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  3. Uh...Although the so-called humor was horrifyingly disturbing and grotesque, the point you are trying to make comes across well enough to understand. The media is infamous for making men and women appear to be separate beings altogether instead of being humans, and that does not exclude humor. The exact same message given here, especially the last paragraph, is shown in Miss Representation and in the Bitchfest readings we have had. In other words, I feel like this blog post is too close to being a review session for issues we have already gone over.

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  4. It is so upsetting that that guy says women should not try to be funny. The idea that women don't have basic bodily functions, curse, eat a lot, or have a sense of humor is a long struggle this movie is finally help women to win. I don't know why the thought that women are thoughtless creatures meant to look nice and cook still exists. Movies like Bridesmaids are hilarious and it sucks that people won't accept them because the main cast is all women who aren't picture perfect 24-7.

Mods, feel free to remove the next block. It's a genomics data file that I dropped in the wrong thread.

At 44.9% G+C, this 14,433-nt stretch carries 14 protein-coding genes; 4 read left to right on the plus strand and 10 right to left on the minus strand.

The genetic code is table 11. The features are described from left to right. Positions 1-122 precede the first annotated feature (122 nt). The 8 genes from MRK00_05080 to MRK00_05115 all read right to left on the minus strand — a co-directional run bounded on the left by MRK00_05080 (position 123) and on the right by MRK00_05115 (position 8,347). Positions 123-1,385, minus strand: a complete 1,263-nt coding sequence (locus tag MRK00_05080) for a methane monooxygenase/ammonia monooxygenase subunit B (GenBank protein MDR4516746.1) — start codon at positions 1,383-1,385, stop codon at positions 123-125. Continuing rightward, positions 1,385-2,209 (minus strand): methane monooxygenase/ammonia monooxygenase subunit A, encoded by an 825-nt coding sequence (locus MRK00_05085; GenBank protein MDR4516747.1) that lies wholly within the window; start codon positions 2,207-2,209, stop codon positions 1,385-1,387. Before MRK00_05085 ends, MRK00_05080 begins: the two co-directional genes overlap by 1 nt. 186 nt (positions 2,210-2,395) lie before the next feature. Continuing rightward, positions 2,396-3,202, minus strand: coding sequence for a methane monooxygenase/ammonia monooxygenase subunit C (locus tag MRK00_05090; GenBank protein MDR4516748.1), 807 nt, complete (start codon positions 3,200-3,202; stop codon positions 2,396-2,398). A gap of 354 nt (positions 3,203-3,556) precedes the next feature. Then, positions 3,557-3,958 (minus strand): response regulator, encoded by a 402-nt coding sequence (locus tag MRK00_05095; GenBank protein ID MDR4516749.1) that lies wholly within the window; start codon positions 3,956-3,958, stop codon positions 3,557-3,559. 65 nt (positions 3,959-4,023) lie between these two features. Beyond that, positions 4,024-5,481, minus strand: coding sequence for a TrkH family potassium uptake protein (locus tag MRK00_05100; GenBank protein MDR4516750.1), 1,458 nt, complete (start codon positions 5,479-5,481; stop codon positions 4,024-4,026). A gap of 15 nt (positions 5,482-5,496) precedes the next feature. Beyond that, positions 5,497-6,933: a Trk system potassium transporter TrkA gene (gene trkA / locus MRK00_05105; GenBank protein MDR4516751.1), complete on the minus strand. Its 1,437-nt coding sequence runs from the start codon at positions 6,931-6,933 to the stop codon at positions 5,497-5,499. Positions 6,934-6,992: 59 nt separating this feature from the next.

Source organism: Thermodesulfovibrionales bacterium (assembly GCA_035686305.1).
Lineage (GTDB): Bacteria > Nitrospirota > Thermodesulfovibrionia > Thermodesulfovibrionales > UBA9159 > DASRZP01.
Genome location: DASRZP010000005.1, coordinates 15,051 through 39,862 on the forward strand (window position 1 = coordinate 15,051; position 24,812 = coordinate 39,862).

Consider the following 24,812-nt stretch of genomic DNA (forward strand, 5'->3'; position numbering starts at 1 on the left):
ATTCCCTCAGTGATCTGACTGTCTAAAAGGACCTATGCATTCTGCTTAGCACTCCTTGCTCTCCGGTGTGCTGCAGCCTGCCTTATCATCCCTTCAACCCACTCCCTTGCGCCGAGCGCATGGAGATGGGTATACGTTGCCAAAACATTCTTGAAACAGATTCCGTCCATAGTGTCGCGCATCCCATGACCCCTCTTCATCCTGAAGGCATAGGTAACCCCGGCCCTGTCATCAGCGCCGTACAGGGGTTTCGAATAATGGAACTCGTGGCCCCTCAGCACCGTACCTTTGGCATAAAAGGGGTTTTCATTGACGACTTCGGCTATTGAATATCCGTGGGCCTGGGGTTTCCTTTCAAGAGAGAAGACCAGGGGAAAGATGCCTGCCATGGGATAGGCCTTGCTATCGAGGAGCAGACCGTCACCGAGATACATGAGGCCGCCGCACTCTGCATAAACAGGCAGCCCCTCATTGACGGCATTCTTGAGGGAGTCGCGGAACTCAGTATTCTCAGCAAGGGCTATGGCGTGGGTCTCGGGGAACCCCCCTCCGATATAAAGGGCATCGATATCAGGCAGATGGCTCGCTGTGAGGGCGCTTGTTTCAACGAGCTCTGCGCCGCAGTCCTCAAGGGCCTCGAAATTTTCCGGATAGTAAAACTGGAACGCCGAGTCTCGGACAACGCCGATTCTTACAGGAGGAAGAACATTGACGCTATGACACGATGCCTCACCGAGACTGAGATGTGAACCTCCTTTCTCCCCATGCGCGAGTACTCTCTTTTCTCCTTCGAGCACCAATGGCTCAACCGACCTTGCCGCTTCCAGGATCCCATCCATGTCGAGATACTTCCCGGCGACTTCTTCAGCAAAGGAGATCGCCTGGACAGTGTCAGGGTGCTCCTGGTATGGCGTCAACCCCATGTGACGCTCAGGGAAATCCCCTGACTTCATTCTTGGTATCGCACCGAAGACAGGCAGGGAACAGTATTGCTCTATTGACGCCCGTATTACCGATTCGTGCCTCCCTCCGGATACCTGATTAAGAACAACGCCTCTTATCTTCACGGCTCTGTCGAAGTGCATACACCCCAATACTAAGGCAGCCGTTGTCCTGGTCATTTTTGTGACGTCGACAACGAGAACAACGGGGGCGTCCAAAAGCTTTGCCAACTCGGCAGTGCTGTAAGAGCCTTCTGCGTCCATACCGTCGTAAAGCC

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  5. I thought you did a good job on the flow of your post. The article you mentioned about women and comedy very much goes with talking about Bridesmaids. I feel that this is the first of hopefully more strong woman based casts for comedies. Though when you mentioned Judd saying that they were drifting into men's territory it is interesting. It's hard to think that society believes comedy is something only men can do.